In many communities throughout the country, learning a second language is a privilege enjoyed by few. English is everywhere, and it has left little room for other languages; even when the opportunity to learn a second language presents itself, if you are part of the 20 percent of students in America enrolled in a foreign language class, you will likely be boxed into Spanish, French or German. Given these obstacles, it was inevitable that picking up my mother tongue of Punjabi while perfecting English and Spanish at school was not an easy feat.
My childhood memories are filled with dreaded hour-long drives to Punjabi School every Sunday and endless parental lectures on why it was important to learn the language. From third to eighth grade, I dedicated countless hours memorizing the 35-letter alphabet and practicing the different sounds. And although my 11-year-old self saw little value in the seemingly tedious tasks, I’ve since learned to appreciate the skills I developed. Now, I can read, write and understand Punjabi at a limited working proficiency.
Learning to speak Punjabi fluently, on the other hand, has been a challenge that I’ve made little progress on. Growing up surrounded by English, I lacked the opportunities outside of my family to converse in Punjabi. As much as my parents dislike when I respond to their elegant Punjabi in informal English, no matter how hard I try, I find it nearly impossible to say a single coherent sentence in the language.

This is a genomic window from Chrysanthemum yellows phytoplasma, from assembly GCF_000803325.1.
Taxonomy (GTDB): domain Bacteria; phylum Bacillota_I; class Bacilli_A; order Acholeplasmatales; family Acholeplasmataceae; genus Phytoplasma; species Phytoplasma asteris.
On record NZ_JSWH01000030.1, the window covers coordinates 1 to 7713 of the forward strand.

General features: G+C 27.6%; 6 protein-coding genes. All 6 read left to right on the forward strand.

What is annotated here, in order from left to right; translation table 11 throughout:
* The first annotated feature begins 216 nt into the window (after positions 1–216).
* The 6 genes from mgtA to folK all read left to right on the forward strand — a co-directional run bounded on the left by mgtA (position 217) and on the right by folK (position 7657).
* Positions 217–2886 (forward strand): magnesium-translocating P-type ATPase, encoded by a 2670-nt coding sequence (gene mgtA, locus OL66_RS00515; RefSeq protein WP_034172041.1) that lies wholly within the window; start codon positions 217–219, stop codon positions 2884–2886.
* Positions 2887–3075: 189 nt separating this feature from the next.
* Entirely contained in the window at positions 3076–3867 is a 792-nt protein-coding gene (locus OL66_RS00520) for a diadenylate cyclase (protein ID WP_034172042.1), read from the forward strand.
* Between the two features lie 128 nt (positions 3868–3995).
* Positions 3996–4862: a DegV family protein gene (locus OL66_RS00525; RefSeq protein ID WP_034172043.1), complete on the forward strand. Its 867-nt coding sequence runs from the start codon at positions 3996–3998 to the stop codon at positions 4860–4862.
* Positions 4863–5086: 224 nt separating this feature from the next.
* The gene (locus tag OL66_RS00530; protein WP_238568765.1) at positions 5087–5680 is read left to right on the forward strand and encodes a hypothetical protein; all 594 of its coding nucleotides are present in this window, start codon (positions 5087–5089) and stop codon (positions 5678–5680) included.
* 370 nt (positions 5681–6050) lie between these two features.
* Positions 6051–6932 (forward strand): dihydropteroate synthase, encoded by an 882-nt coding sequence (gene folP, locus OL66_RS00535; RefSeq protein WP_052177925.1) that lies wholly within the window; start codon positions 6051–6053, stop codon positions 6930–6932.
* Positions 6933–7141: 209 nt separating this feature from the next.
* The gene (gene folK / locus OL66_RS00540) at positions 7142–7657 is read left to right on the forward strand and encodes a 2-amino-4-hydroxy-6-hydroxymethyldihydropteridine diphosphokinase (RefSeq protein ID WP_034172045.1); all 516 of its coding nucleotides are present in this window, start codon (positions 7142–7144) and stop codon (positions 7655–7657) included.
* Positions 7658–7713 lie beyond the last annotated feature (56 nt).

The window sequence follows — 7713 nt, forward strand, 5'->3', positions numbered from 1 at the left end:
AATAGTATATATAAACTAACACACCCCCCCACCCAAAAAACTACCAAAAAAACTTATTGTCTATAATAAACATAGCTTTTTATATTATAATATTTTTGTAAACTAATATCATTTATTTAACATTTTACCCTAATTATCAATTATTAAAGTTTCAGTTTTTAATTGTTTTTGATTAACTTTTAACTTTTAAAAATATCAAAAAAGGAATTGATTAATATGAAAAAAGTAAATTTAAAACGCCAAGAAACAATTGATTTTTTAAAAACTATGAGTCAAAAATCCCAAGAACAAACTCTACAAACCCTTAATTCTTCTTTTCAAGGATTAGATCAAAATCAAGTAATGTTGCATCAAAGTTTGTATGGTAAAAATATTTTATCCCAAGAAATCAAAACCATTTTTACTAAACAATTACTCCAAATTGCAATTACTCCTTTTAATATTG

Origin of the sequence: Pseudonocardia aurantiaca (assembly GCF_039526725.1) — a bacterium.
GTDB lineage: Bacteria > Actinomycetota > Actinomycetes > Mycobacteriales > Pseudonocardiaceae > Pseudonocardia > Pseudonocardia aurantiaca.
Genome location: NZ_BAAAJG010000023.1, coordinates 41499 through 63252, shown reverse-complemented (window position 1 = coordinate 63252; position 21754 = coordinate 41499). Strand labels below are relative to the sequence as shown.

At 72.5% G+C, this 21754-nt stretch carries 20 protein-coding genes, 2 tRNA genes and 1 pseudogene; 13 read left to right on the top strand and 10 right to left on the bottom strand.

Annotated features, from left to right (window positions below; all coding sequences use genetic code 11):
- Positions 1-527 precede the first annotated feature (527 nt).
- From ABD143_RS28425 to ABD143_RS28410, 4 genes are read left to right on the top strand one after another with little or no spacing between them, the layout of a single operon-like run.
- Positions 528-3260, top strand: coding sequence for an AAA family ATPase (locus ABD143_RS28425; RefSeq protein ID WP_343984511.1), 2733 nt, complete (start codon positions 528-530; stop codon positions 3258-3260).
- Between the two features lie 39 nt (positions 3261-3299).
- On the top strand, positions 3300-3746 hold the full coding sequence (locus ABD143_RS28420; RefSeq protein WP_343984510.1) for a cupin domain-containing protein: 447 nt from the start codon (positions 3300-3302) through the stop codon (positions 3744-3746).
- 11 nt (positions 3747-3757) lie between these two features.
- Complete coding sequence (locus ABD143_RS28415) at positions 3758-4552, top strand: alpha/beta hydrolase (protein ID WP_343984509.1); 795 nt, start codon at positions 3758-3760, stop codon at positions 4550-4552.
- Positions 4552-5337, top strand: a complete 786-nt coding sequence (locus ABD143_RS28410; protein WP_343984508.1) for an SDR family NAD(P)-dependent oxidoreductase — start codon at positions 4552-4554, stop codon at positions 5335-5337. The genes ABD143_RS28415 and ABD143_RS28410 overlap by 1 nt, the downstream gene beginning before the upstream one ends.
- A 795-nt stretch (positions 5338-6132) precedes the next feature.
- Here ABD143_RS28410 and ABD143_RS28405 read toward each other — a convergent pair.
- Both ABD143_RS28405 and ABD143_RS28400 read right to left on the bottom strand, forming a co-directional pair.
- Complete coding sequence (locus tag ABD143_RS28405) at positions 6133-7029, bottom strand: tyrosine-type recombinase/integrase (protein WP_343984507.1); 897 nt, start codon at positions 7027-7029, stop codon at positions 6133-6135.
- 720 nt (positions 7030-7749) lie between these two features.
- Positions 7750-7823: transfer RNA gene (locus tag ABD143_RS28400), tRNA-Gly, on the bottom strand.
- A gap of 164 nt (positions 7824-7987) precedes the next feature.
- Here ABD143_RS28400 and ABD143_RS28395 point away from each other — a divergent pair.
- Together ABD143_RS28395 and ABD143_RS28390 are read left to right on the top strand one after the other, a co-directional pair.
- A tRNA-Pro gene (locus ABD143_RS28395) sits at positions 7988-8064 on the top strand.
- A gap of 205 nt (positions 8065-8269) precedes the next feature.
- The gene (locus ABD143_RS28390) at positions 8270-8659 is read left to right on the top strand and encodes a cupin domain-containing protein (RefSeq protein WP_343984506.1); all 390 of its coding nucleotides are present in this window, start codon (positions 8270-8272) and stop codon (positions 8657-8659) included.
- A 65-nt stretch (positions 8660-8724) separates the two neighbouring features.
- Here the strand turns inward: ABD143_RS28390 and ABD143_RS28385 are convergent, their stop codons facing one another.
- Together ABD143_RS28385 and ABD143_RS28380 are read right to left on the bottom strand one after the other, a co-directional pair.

Still, my ability to comprehend spoken Punjabi has allowed me to hold on to parts of my culture that are nested deeply in language. From understanding the lyrics of Bhangra music in traditional Punjabi dances to communicating with Indian relatives, I’ve found that my Punjabi skills—as limited as they may be—are an integral part of who I am. Just over two generations ago, my relatives spoke solely in Punjabi; many of their traditions may have been carried on, but they are hidden behind a language barrier. Each step I take in learning my mother tongue brings me closer to decoding the picture of where I truly come from.
I hope national curricula become more inviting of new languages, as there is a lot of value in multilingualism. Language is a core part of any culture, and by focusing solely on English, we are not making use of the unique diversity that makes up our surroundings. By creating an environment that fosters different languages, people will be more inclined to pick up their mother tongue and carry forward their heritage.